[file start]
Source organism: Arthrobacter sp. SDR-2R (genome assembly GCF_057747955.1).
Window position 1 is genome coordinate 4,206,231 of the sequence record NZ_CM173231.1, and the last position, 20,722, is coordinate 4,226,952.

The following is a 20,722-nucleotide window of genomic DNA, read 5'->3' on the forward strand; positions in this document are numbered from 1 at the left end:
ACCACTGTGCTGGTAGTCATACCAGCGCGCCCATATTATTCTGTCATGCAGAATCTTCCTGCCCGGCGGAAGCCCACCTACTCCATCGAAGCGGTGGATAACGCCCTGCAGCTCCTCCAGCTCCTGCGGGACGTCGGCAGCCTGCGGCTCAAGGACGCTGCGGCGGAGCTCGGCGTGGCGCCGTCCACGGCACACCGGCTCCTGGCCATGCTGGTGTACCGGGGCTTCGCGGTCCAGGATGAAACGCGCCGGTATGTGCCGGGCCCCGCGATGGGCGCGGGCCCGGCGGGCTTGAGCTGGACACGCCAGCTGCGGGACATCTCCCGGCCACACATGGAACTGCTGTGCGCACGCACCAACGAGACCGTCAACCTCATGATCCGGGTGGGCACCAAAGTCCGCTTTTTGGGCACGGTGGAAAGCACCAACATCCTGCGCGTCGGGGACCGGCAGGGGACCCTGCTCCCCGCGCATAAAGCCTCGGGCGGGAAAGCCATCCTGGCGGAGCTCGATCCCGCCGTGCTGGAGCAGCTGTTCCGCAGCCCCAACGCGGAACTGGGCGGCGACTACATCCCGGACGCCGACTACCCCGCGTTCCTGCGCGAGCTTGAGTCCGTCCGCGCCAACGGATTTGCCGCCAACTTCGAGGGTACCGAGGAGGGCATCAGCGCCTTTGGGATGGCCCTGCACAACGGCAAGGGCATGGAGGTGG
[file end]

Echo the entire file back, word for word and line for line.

Source organism: Arthrobacter sp. SDR-2R (genome assembly GCF_057747955.1).
Window position 1 is genome coordinate 4,206,231 of the sequence record NZ_CM173231.1, and the last position, 20,722, is coordinate 4,226,952.

The following is a 20,722-nucleotide window of genomic DNA, read 5'->3' on the forward strand; positions in this document are numbered from 1 at the left end:
ACCACTGTGCTGGTAGTCATACCAGCGCGCCCATATTATTCTGTCATGCAGAATCTTCCTGCCCGGCGGAAGCCCACCTACTCCATCGAAGCGGTGGATAACGCCCTGCAGCTCCTCCAGCTCCTGCGGGACGTCGGCAGCCTGCGGCTCAAGGACGCTGCGGCGGAGCTCGGCGTGGCGCCGTCCACGGCACACCGGCTCCTGGCCATGCTGGTGTACCGGGGCTTCGCGGTCCAGGATGAAACGCGCCGGTATGTGCCGGGCCCCGCGATGGGCGCGGGCCCGGCGGGCTTGAGCTGGACACGCCAGCTGCGGGACATCTCCCGGCCACACATGGAACTGCTGTGCGCACGCACCAACGAGACCGTCAACCTCATGATCCGGGTGGGCACCAAAGTCCGCTTTTTGGGCACGGTGGAAAGCACCAACATCCTGCGCGTCGGGGACCGGCAGGGGACCCTGCTCCCCGCGCATAAAGCCTCGGGCGGGAAAGCCATCCTGGCGGAGCTCGATCCCGCCGTGCTGGAGCAGCTGTTCCGCAGCCCCAACGCGGAACTGGGCGGCGACTACATCCCGGACGCCGACTACCCCGCGTTCCTGCGCGAGCTTGAGTCCGTCCGCGCCAACGGATTTGCCGCCAACTTCGAGGGTACCGAGGAGGGCATCAGCGCCTTTGGGATGGCCCTGCACAACGGCAAGGGCATGGAGGTGG